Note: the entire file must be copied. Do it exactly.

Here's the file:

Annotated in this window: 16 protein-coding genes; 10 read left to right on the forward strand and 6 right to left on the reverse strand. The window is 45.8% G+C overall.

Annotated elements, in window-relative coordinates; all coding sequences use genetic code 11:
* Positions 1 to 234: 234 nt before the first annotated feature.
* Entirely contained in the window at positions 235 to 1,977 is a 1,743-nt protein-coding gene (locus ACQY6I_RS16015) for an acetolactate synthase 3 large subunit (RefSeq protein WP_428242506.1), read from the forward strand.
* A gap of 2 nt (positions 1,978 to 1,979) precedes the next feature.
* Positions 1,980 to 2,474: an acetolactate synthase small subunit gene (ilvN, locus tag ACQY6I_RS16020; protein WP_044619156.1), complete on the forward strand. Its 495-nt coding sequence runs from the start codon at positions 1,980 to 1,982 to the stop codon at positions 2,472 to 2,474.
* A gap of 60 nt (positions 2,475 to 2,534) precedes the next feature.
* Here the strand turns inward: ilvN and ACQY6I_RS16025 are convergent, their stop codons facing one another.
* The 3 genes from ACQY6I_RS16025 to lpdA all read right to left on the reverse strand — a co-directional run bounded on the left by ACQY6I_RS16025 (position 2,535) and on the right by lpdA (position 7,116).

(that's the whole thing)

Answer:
Annotated in this window: 16 protein-coding genes; 10 read left to right on the forward strand and 6 right to left on the reverse strand. The window is 45.8% G+C overall.

Annotated elements, in window-relative coordinates; all coding sequences use genetic code 11:
* Positions 1 to 234: 234 nt before the first annotated feature.
* Entirely contained in the window at positions 235 to 1,977 is a 1,743-nt protein-coding gene (locus ACQY6I_RS16015) for an acetolactate synthase 3 large subunit (RefSeq protein WP_428242506.1), read from the forward strand.
* A gap of 2 nt (positions 1,978 to 1,979) precedes the next feature.
* Positions 1,980 to 2,474: an acetolactate synthase small subunit gene (ilvN, locus tag ACQY6I_RS16020; protein WP_044619156.1), complete on the forward strand. Its 495-nt coding sequence runs from the start codon at positions 1,980 to 1,982 to the stop codon at positions 2,472 to 2,474.
* A gap of 60 nt (positions 2,475 to 2,534) precedes the next feature.
* Here the strand turns inward: ilvN and ACQY6I_RS16025 are convergent, their stop codons facing one another.
* The 3 genes from ACQY6I_RS16025 to lpdA all read right to left on the reverse strand — a co-directional run bounded on the left by ACQY6I_RS16025 (position 2,535) and on the right by lpdA (position 7,116).